A note about the Level 7 Course from Academic Director, Adam Lockridge:
I wanted to write a note inviting any who have completed Level 6 (both Greek and Roman years) to enroll in the Level 7 Liberal Arts courses (Medieval History and Literature), offered jointly with Scholé Academy.
I have had a couple of questions from parents about the Level 7 course for next year, and an early version of the course page stated that Level 7 would not be offered (we have since updated the description). If you have not yet seen the current course description, I would encourage you to do so.
What will change because of the partnership with Scholé Academy? In short, the content and goals of the course will remain largely the same (I have never taught the exact same course twice), while I may make some minor adjustments in the area of formal feedback and assessment. Also, students can now take History and Literature as separate courses, and classes will meet for longer sessions two days per week (rather than four).
Working with Scholé Academy will help me as a teacher to continue a restful approach to the study of classics while making modest refinements in the way I approach assessment, feedback, and accountability. These improvements are ones which I regard as important and desirable for High School level students, so these are not concessions or change in our philosophy of education, but they are steps in the direction of helping better prepare our students for more formalized expectations in university and the workplace.
Regarding the statement on the course description about a “broader Christian perspective” (see course description), I want to remind families that St. Raphael School has always been open to students who are not Orthodox. In the Medieval course we deal with many topics that could be considered controversial--Islam, Iconoclasm, the Great Schism, the Reformation, and so on.
I have and will continue to teach based on the assumption that, while I am an Orthodox teacher, I must comport myself in a way that is hospitable to those who do not share all my convictions. I think balance is key: faithfulness in communication and charity for all is the delicate balance we always must walk, and I believe my past students would agree that I strive to offer the most charitable interpretation of ideas and events, even if I disagree with their conclusions or question their motives. Inviting a broader Christian audience into my course is not a change in policy or curriculum so much as it is a change in strategy that I believe will better achieve the goals of our school.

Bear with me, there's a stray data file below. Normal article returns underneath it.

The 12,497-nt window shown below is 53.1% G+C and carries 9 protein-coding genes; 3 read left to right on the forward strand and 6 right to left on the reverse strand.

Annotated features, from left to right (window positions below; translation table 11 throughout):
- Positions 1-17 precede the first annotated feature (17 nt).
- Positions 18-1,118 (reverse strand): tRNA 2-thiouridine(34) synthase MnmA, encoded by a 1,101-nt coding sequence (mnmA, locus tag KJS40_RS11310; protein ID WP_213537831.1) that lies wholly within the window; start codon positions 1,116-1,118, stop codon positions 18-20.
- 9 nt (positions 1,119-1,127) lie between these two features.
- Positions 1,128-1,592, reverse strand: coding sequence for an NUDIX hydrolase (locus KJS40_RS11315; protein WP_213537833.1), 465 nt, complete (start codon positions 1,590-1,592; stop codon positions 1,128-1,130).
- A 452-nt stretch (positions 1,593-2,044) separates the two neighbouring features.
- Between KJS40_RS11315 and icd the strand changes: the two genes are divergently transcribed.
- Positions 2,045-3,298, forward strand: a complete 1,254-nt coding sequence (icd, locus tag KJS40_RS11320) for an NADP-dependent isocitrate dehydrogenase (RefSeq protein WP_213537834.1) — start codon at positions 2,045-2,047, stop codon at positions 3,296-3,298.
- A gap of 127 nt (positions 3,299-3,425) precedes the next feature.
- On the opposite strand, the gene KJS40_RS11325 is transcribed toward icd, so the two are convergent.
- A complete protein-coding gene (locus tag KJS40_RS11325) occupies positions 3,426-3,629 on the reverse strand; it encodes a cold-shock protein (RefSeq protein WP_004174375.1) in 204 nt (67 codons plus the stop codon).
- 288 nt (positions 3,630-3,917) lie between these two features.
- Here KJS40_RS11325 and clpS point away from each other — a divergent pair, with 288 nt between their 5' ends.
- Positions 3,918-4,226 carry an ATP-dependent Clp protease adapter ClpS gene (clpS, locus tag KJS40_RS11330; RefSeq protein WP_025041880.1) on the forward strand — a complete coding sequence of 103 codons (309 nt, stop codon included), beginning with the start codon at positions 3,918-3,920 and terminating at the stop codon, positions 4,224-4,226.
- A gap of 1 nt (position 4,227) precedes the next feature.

However (and this is a crucial caveat), I feel that I must teach in a program where I can be who I am as a teacher. In many schools it is assumed that one must check his faith at the door or pretend to be a neutral bystander, and that often leads to sterile and uninspiring instruction. I have utmost confidence that Schole Academy is a place where I can serve a wider Christian audience while being true to my identity as an Orthodox Christian teacher. I can pray before class, and I can be open about my faith, and I will encourage all my students to be themselves, even as I pray that we would all become more of who God made us to be.
I would add that I believe this new strategy will be beneficial for St. Raphael’s high school students as well. Taking a course alongside peers from other Christian confessions will gently broaden their horizons and help them learn to dialogue with students who are more representative of North American Christianity.
I am very much looking forward to teaching these courses next year and hope you will consider enrolling.
Peace in Christ,